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The impact of the European rabbit (Oryctolagus cunniculus) on forest trees

Abstract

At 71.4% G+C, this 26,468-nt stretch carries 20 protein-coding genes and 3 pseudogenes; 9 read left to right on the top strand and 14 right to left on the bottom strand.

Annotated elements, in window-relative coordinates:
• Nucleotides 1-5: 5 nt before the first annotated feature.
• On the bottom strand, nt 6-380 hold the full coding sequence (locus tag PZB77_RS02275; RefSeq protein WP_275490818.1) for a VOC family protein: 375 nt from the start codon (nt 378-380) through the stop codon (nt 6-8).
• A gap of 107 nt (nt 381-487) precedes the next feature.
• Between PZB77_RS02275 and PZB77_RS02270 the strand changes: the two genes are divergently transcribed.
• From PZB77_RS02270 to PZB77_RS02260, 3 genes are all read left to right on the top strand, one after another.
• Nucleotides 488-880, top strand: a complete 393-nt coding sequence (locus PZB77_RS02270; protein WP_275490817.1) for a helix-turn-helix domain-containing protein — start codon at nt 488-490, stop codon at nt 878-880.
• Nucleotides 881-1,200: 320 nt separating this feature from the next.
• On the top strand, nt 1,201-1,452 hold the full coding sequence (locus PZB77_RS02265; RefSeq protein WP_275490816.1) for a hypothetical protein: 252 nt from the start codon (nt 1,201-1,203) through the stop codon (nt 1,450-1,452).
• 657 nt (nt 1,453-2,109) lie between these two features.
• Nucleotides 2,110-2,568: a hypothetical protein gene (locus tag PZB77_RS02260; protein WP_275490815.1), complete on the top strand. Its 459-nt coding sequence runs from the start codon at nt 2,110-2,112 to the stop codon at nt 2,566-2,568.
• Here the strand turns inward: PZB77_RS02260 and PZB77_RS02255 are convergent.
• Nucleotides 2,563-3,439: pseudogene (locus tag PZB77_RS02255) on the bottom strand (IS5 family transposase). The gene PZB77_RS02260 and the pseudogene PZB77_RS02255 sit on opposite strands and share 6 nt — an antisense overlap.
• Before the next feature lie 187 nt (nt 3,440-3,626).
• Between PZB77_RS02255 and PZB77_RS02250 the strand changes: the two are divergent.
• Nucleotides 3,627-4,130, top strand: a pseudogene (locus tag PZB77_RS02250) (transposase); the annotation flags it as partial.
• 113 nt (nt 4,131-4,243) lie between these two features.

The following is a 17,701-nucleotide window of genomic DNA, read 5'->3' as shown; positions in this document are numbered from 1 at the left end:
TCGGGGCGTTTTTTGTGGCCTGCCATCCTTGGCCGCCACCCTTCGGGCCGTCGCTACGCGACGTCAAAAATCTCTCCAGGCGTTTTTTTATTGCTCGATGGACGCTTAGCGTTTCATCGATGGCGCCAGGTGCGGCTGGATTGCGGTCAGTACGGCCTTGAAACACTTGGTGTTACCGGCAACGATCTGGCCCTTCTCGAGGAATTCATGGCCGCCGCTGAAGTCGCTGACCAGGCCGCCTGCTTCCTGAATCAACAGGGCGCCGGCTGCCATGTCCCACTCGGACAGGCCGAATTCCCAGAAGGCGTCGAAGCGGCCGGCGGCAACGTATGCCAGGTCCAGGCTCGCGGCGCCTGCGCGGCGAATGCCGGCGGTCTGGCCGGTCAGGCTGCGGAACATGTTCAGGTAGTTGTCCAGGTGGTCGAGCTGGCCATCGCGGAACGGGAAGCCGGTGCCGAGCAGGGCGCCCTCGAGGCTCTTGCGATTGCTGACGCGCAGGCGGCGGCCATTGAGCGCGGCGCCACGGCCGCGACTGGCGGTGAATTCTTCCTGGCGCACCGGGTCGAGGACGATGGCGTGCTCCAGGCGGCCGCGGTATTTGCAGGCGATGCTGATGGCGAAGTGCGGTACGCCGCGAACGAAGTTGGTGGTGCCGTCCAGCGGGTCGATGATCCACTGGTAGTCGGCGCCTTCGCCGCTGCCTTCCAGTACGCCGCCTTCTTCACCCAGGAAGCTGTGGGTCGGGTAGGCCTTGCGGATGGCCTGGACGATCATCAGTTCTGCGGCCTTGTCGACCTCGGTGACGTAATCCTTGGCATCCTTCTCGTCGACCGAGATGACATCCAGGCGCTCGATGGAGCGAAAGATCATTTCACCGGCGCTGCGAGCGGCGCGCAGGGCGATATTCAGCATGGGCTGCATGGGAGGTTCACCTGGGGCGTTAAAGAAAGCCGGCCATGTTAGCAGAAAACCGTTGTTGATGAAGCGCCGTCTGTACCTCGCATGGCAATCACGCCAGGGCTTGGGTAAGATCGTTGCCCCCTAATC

The rabbit is the most important mammalian pest of forest trees in Ireland. Damage can occur at all times of the year but the most severe damage has been reported in the late winter/spring period. Damage includes browsing to the leaders and side shoots and bark stripping. Four tree species, penduculate oak (Quercus robur), Ash (Fraxinus exelisor), Sitka spruce (Picea sitchensis), and Japanese larch (Larix kaempferi), were identified as being particularly susceptible to all forms of damage. Beech (Larix sylvatica), sweet chestnut (Castanea saliva), and Douglas fir (Pseudotsuga menziesii) all displayed low levels of damage. The levels of damage to individual tree species varied with food availability. Trees planted in clear felled areas were severely damaged where there was a delay between harvesting and replanting. A delay of two years will allow the buildup of the rabbit population in the clear felled area. Avoidance of such damage will necessitate a census of the area before clear-felling, elimination of the rabbit population where feasible, or fencing out of rabbits before planting.

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